This Public Service Announcement had nothing to do with any offenses which may have led my person towards a prison stay. Nothing at all.
I'm sure it started because of the numerous, generous links many in the litblogging community have afforded me. Those with many more daily visitors than I (not a difficult feat - just making sure those of you to whom I refer don't get all jacked up over the statement), pointing to something I blogged about, getting the EWN name in front of some people.
The it I refer to with word number 3 in the above paragraph is the litblogging version of the Cold Call. An email from somebody I've never heard of, asking if I'd be interested in reading and reviewing their work, possibly interviewing them, linking to their website, etc. Some of these Cold Call E-Mails have led to fantastic discoveries for me. Zaidee Rose, out of the blue sending me a copy of Holiday Reinhorn's Big Cats, or Lauren Snyder sending me a copy of Kirstin Allio's Garner. In both cases however, the publicist in question let me know that they had read many of my reviews, or author interviews and based up my liking XXXX, were sure I'd like what they had to send.
Please, I implore you publicists and authors out there. Do what those two excellent publicists did. Read the literary blogs you are about to send mass emails out to. Don't waste your time making sure you've spelled everything correctly, and have the wording with just the right enticement level in your pitch, if the book you are promoting doesn't have a thing to do with what the blogger(s) in question likes.
It's not that difficult a task - read about one week's worth of posts. Even the slowest of most litbloggers will have enough spread through a single week to give you a solid idea of what they are interested in and most likely to respond positively to.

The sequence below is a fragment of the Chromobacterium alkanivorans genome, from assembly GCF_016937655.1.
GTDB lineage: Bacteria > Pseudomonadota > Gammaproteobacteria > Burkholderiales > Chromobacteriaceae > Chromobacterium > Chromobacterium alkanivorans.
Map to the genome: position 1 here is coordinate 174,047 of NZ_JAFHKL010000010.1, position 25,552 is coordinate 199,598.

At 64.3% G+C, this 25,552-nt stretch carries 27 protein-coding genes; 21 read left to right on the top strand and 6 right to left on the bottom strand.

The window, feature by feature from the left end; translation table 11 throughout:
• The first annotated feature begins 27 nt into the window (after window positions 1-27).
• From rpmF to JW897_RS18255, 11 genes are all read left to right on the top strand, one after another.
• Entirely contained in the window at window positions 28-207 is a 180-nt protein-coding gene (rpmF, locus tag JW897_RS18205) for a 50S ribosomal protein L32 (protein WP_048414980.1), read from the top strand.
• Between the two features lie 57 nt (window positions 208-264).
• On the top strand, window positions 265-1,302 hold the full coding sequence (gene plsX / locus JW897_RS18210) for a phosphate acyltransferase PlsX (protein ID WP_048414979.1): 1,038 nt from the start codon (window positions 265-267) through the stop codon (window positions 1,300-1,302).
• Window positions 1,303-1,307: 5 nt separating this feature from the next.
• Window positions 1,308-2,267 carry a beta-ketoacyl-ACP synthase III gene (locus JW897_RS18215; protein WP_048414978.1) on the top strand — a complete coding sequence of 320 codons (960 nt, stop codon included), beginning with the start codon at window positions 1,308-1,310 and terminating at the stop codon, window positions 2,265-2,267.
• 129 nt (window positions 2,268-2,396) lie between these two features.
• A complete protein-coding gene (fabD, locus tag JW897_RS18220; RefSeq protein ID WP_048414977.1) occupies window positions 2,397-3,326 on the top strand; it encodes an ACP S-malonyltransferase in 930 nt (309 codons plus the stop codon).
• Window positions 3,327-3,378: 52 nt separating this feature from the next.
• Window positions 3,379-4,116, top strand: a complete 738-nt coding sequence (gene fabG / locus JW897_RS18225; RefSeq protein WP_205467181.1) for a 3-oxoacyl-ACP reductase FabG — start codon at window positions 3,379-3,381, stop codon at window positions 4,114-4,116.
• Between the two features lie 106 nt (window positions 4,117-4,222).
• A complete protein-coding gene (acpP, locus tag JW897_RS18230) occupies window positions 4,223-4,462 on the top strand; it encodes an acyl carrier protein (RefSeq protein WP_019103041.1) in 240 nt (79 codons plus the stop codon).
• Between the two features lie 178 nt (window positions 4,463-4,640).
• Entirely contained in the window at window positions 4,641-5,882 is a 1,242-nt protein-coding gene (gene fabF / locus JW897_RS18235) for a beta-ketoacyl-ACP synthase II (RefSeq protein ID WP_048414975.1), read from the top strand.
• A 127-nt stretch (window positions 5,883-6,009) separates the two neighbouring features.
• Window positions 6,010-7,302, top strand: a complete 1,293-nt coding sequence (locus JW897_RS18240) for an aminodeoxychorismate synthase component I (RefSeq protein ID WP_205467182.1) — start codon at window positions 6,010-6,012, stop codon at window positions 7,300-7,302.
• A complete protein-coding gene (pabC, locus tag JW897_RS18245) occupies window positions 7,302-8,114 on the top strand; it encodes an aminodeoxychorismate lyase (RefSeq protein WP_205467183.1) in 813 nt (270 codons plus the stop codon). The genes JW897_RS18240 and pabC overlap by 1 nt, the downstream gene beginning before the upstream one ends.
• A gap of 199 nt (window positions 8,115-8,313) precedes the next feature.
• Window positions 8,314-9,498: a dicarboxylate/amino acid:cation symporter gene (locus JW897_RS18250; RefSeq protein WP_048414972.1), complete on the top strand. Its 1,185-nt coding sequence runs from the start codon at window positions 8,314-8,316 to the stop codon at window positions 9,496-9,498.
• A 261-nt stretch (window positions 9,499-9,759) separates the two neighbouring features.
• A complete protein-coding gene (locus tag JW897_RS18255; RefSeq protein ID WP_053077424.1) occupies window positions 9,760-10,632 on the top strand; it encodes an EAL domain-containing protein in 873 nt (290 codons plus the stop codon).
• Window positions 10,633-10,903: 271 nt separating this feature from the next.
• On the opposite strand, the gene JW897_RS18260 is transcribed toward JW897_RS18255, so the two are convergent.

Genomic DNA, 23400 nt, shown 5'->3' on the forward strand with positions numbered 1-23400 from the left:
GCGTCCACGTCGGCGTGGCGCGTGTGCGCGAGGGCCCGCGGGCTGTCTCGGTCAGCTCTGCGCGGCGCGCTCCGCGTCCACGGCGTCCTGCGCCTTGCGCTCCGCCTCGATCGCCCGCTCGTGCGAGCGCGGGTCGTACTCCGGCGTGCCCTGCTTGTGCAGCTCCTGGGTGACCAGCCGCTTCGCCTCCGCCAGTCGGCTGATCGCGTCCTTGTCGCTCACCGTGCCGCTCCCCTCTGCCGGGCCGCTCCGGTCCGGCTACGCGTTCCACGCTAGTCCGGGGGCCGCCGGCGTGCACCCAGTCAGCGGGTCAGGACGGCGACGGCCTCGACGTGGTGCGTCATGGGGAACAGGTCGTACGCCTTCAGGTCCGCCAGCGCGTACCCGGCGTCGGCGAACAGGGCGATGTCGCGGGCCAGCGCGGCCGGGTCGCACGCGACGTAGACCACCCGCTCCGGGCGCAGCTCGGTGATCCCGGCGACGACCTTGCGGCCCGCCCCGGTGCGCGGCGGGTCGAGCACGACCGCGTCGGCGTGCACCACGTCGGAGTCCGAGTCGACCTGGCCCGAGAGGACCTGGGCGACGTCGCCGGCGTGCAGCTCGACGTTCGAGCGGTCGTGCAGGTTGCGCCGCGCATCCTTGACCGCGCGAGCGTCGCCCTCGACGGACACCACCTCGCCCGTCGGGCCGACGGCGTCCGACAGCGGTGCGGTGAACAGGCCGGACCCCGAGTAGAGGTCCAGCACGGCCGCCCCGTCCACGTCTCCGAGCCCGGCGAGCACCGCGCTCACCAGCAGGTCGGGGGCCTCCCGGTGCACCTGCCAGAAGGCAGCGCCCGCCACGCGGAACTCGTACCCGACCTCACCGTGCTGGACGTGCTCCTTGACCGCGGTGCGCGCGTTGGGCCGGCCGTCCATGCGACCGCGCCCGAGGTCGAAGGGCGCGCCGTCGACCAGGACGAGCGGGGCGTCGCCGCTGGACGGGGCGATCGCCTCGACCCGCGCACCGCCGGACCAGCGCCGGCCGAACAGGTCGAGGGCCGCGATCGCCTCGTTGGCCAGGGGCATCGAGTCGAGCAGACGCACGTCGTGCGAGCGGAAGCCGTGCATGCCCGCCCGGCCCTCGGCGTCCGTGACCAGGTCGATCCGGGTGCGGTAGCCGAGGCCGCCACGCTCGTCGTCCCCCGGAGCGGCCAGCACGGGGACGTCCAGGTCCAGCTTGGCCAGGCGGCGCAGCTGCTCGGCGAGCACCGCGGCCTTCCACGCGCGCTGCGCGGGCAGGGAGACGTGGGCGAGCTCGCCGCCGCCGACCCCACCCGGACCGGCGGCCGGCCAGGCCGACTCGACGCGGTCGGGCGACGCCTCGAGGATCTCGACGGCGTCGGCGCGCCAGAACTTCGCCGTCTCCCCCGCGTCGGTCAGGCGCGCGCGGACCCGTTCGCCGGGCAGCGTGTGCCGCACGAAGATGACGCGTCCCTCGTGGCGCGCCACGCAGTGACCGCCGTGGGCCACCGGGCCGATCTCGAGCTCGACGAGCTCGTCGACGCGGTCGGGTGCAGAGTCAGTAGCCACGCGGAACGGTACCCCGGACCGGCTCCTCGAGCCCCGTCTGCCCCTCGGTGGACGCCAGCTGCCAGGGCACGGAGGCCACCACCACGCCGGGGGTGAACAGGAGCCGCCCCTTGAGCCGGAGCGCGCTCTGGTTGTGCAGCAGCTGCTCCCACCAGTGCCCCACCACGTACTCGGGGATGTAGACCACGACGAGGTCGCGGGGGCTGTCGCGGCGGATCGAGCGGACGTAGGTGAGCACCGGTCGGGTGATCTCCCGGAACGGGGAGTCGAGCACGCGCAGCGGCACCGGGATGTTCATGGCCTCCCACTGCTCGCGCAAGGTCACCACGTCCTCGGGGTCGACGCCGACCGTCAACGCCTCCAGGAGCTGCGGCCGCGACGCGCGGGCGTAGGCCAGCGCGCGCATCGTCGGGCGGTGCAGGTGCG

Got a novel with a European feel to it? A bit Byzantine? Try Mark over at The Elegant Variation. How about something with a dash of mystery to it? I'd go with Sarah at Confessions of an Idiosyncratic Mind. Something that's been translated? Why not Michael at The Literary Saloon. A great southern gothic? Try Jeff at Syntax of Things or CAAF at Tingle Alley. A little more Sci Fi? Gwenda at Shaken and Stirred might be interested. (Sorry, no links provided - these folks get enough wild requests without my four readers winging more at them).
I realize that when one uses the name The Emerging Writers Network, one opens themself up to every new writer out there, but really, take a gander at the 300 + reviews at the EWN website and oddly enough, you will have a great deal of difficulty finding the self-help category. You won't find a great breadth of Romance coverage either. So, if that's what you're promoting, you may want to steer clear of the EWN. Just a suggestion. But, I'm sure if you search hard enough, you'll find litbloggers that will jump up and down at the possibility of receiving your email. And, isn't that the reaction you're hoping for when you hit that SEND button?